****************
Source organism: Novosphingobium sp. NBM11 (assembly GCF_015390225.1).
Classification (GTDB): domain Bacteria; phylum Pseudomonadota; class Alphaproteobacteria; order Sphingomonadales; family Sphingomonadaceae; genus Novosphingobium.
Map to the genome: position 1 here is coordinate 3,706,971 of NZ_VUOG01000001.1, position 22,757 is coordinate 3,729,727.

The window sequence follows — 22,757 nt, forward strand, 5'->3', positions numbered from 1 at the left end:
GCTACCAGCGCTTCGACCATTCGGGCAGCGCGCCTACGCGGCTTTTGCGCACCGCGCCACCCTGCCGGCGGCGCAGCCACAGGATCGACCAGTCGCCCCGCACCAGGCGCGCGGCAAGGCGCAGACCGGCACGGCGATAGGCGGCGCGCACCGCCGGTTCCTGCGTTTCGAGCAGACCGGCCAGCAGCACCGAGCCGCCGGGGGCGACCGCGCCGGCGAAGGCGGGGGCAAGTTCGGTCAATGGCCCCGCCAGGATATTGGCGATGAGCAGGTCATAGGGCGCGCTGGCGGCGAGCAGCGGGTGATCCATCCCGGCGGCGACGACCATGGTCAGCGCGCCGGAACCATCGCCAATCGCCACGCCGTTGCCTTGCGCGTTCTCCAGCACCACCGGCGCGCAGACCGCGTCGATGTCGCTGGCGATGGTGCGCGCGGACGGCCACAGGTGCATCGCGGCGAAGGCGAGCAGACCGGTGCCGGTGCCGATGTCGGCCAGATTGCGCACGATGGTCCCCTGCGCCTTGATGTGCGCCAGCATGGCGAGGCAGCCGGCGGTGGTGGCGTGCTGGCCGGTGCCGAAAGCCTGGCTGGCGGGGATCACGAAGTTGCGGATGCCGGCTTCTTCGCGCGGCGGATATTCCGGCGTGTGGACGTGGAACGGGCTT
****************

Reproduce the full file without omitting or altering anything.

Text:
Source organism: Novosphingobium sp. NBM11 (assembly GCF_015390225.1).
Classification (GTDB): domain Bacteria; phylum Pseudomonadota; class Alphaproteobacteria; order Sphingomonadales; family Sphingomonadaceae; genus Novosphingobium.
Map to the genome: position 1 here is coordinate 3,706,971 of NZ_VUOG01000001.1, position 22,757 is coordinate 3,729,727.

The window sequence follows — 22,757 nt, forward strand, 5'->3', positions numbered from 1 at the left end:
GCTACCAGCGCTTCGACCATTCGGGCAGCGCGCCTACGCGGCTTTTGCGCACCGCGCCACCCTGCCGGCGGCGCAGCCACAGGATCGACCAGTCGCCCCGCACCAGGCGCGCGGCAAGGCGCAGACCGGCACGGCGATAGGCGGCGCGCACCGCCGGTTCCTGCGTTTCGAGCAGACCGGCCAGCAGCACCGAGCCGCCGGGGGCGACCGCGCCGGCGAAGGCGGGGGCAAGTTCGGTCAATGGCCCCGCCAGGATATTGGCGATGAGCAGGTCATAGGGCGCGCTGGCGGCGAGCAGCGGGTGATCCATCCCGGCGGCGACGACCATGGTCAGCGCGCCGGAACCATCGCCAATCGCCACGCCGTTGCCTTGCGCGTTCTCCAGCACCACCGGCGCGCAGACCGCGTCGATGTCGCTGGCGATGGTGCGCGCGGACGGCCACAGGTGCATCGCGGCGAAGGCGAGCAGACCGGTGCCGGTGCCGATGTCGGCCAGATTGCGCACGATGGTCCCCTGCGCCTTGATGTGCGCCAGCATGGCGAGGCAGCCGGCGGTGGTGGCGTGCTGGCCGGTGCCGAAAGCCTGGCTGGCGGGGATCACGAAGTTGCGGATGCCGGCTTCTTCGCGCGGCGGATATTCCGGCGTGTGGACGTGGAACGGGCTT